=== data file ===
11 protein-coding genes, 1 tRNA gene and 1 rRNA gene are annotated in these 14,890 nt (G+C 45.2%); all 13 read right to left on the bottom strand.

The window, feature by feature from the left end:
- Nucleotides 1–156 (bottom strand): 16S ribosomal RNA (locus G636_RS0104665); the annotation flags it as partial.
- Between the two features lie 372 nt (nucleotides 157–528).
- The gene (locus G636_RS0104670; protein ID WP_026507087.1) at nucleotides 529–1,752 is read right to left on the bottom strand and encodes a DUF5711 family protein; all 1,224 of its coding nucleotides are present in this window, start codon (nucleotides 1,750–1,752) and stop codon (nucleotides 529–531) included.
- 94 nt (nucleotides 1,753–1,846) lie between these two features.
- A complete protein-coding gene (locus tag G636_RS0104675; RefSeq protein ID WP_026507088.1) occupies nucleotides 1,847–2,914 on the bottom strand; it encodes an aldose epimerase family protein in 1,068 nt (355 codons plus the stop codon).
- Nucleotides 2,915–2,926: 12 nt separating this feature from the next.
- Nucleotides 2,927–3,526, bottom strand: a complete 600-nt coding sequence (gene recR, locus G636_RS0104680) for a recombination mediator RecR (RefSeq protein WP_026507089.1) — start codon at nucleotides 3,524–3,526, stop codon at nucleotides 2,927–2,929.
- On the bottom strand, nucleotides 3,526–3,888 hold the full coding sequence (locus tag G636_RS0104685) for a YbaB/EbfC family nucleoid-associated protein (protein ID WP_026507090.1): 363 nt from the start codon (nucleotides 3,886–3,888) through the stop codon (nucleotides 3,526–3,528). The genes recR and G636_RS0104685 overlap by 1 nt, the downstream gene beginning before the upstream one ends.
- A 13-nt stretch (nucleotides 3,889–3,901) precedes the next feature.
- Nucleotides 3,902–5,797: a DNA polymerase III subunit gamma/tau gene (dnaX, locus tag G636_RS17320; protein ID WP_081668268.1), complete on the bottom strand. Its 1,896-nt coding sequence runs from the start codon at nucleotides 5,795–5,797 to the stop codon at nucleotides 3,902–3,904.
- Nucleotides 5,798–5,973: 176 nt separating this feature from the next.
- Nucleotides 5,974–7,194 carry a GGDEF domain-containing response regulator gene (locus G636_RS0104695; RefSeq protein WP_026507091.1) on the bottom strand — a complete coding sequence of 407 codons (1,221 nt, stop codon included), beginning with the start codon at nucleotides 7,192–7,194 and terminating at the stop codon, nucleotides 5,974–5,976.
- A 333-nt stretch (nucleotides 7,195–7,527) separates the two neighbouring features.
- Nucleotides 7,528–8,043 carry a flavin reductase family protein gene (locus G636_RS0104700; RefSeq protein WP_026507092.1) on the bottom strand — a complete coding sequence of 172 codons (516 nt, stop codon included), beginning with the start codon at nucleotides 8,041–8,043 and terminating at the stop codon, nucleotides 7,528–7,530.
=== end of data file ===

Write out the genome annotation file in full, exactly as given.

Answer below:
11 protein-coding genes, 1 tRNA gene and 1 rRNA gene are annotated in these 14,890 nt (G+C 45.2%); all 13 read right to left on the bottom strand.

The window, feature by feature from the left end:
- Nucleotides 1–156 (bottom strand): 16S ribosomal RNA (locus G636_RS0104665); the annotation flags it as partial.
- Between the two features lie 372 nt (nucleotides 157–528).
- The gene (locus G636_RS0104670; protein ID WP_026507087.1) at nucleotides 529–1,752 is read right to left on the bottom strand and encodes a DUF5711 family protein; all 1,224 of its coding nucleotides are present in this window, start codon (nucleotides 1,750–1,752) and stop codon (nucleotides 529–531) included.
- 94 nt (nucleotides 1,753–1,846) lie between these two features.
- A complete protein-coding gene (locus tag G636_RS0104675; RefSeq protein ID WP_026507088.1) occupies nucleotides 1,847–2,914 on the bottom strand; it encodes an aldose epimerase family protein in 1,068 nt (355 codons plus the stop codon).
- Nucleotides 2,915–2,926: 12 nt separating this feature from the next.
- Nucleotides 2,927–3,526, bottom strand: a complete 600-nt coding sequence (gene recR, locus G636_RS0104680) for a recombination mediator RecR (RefSeq protein WP_026507089.1) — start codon at nucleotides 3,524–3,526, stop codon at nucleotides 2,927–2,929.
- On the bottom strand, nucleotides 3,526–3,888 hold the full coding sequence (locus tag G636_RS0104685) for a YbaB/EbfC family nucleoid-associated protein (protein ID WP_026507090.1): 363 nt from the start codon (nucleotides 3,886–3,888) through the stop codon (nucleotides 3,526–3,528). The genes recR and G636_RS0104685 overlap by 1 nt, the downstream gene beginning before the upstream one ends.
- A 13-nt stretch (nucleotides 3,889–3,901) precedes the next feature.
- Nucleotides 3,902–5,797: a DNA polymerase III subunit gamma/tau gene (dnaX, locus tag G636_RS17320; protein ID WP_081668268.1), complete on the bottom strand. Its 1,896-nt coding sequence runs from the start codon at nucleotides 5,795–5,797 to the stop codon at nucleotides 3,902–3,904.
- Nucleotides 5,798–5,973: 176 nt separating this feature from the next.
- Nucleotides 5,974–7,194 carry a GGDEF domain-containing response regulator gene (locus G636_RS0104695; RefSeq protein WP_026507091.1) on the bottom strand — a complete coding sequence of 407 codons (1,221 nt, stop codon included), beginning with the start codon at nucleotides 7,192–7,194 and terminating at the stop codon, nucleotides 5,974–5,976.
- A 333-nt stretch (nucleotides 7,195–7,527) separates the two neighbouring features.
- Nucleotides 7,528–8,043 carry a flavin reductase family protein gene (locus G636_RS0104700; RefSeq protein WP_026507092.1) on the bottom strand — a complete coding sequence of 172 codons (516 nt, stop codon included), beginning with the start codon at nucleotides 8,041–8,043 and terminating at the stop codon, nucleotides 7,528–7,530.